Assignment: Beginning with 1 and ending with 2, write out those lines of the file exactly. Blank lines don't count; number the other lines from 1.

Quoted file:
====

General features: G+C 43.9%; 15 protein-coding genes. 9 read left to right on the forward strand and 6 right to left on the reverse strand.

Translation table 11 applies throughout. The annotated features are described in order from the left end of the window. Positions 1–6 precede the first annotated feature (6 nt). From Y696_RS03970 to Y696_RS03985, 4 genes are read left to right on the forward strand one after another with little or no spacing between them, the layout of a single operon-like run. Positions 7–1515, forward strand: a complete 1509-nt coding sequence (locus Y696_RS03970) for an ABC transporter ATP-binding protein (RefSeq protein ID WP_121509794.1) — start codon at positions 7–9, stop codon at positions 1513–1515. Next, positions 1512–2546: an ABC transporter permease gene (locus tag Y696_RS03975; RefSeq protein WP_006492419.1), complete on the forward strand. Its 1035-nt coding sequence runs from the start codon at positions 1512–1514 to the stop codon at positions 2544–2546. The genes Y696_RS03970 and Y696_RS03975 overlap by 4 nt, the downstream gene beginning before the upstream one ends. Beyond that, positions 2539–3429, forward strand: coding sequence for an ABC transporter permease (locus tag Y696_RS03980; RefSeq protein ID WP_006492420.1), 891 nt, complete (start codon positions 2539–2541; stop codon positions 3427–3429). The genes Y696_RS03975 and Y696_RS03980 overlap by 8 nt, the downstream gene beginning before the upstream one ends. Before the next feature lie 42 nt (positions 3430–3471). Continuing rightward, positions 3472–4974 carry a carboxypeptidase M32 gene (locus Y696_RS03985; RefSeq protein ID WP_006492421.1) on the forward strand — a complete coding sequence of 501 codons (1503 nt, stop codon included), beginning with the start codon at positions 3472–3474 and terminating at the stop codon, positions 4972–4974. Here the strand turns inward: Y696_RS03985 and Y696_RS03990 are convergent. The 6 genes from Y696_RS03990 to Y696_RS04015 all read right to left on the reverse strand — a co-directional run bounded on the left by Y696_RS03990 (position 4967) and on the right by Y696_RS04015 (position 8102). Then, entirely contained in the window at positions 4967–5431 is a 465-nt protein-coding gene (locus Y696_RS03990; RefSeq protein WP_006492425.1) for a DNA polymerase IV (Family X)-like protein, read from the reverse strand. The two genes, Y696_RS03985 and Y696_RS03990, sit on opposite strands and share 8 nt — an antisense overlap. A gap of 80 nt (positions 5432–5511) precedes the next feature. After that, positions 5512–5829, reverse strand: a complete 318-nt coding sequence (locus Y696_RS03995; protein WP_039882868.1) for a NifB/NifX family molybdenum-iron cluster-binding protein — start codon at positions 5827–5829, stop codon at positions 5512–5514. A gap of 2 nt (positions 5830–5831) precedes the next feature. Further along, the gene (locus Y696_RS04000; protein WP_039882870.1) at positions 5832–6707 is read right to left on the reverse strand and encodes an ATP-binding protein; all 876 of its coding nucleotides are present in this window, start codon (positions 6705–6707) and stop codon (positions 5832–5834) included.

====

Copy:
General features: G+C 43.9%; 15 protein-coding genes. 9 read left to right on the forward strand and 6 right to left on the reverse strand.

Translation table 11 applies throughout. The annotated features are described in order from the left end of the window. Positions 1–6 precede the first annotated feature (6 nt). From Y696_RS03970 to Y696_RS03985, 4 genes are read left to right on the forward strand one after another with little or no spacing between them, the layout of a single operon-like run. Positions 7–1515, forward strand: a complete 1509-nt coding sequence (locus Y696_RS03970) for an ABC transporter ATP-binding protein (RefSeq protein ID WP_121509794.1) — start codon at positions 7–9, stop codon at positions 1513–1515. Next, positions 1512–2546: an ABC transporter permease gene (locus tag Y696_RS03975; RefSeq protein WP_006492419.1), complete on the forward strand. Its 1035-nt coding sequence runs from the start codon at positions 1512–1514 to the stop codon at positions 2544–2546. The genes Y696_RS03970 and Y696_RS03975 overlap by 4 nt, the downstream gene beginning before the upstream one ends. Beyond that, positions 2539–3429, forward strand: coding sequence for an ABC transporter permease (locus tag Y696_RS03980; RefSeq protein ID WP_006492420.1), 891 nt, complete (start codon positions 2539–2541; stop codon positions 3427–3429). The genes Y696_RS03975 and Y696_RS03980 overlap by 8 nt, the downstream gene beginning before the upstream one ends. Before the next feature lie 42 nt (positions 3430–3471). Continuing rightward, positions 3472–4974 carry a carboxypeptidase M32 gene (locus Y696_RS03985; RefSeq protein ID WP_006492421.1) on the forward strand — a complete coding sequence of 501 codons (1503 nt, stop codon included), beginning with the start codon at positions 3472–3474 and terminating at the stop codon, positions 4972–4974. Here the strand turns inward: Y696_RS03985 and Y696_RS03990 are convergent. The 6 genes from Y696_RS03990 to Y696_RS04015 all read right to left on the reverse strand — a co-directional run bounded on the left by Y696_RS03990 (position 4967) and on the right by Y696_RS04015 (position 8102). Then, entirely contained in the window at positions 4967–5431 is a 465-nt protein-coding gene (locus Y696_RS03990; RefSeq protein WP_006492425.1) for a DNA polymerase IV (Family X)-like protein, read from the reverse strand. The two genes, Y696_RS03985 and Y696_RS03990, sit on opposite strands and share 8 nt — an antisense overlap. A gap of 80 nt (positions 5432–5511) precedes the next feature. After that, positions 5512–5829, reverse strand: a complete 318-nt coding sequence (locus Y696_RS03995; protein WP_039882868.1) for a NifB/NifX family molybdenum-iron cluster-binding protein — start codon at positions 5827–5829, stop codon at positions 5512–5514. A gap of 2 nt (positions 5830–5831) precedes the next feature. Further along, the gene (locus Y696_RS04000; protein WP_039882870.1) at positions 5832–6707 is read right to left on the reverse strand and encodes an ATP-binding protein; all 876 of its coding nucleotides are present in this window, start codon (positions 6705–6707) and stop codon (positions 5832–5834) included.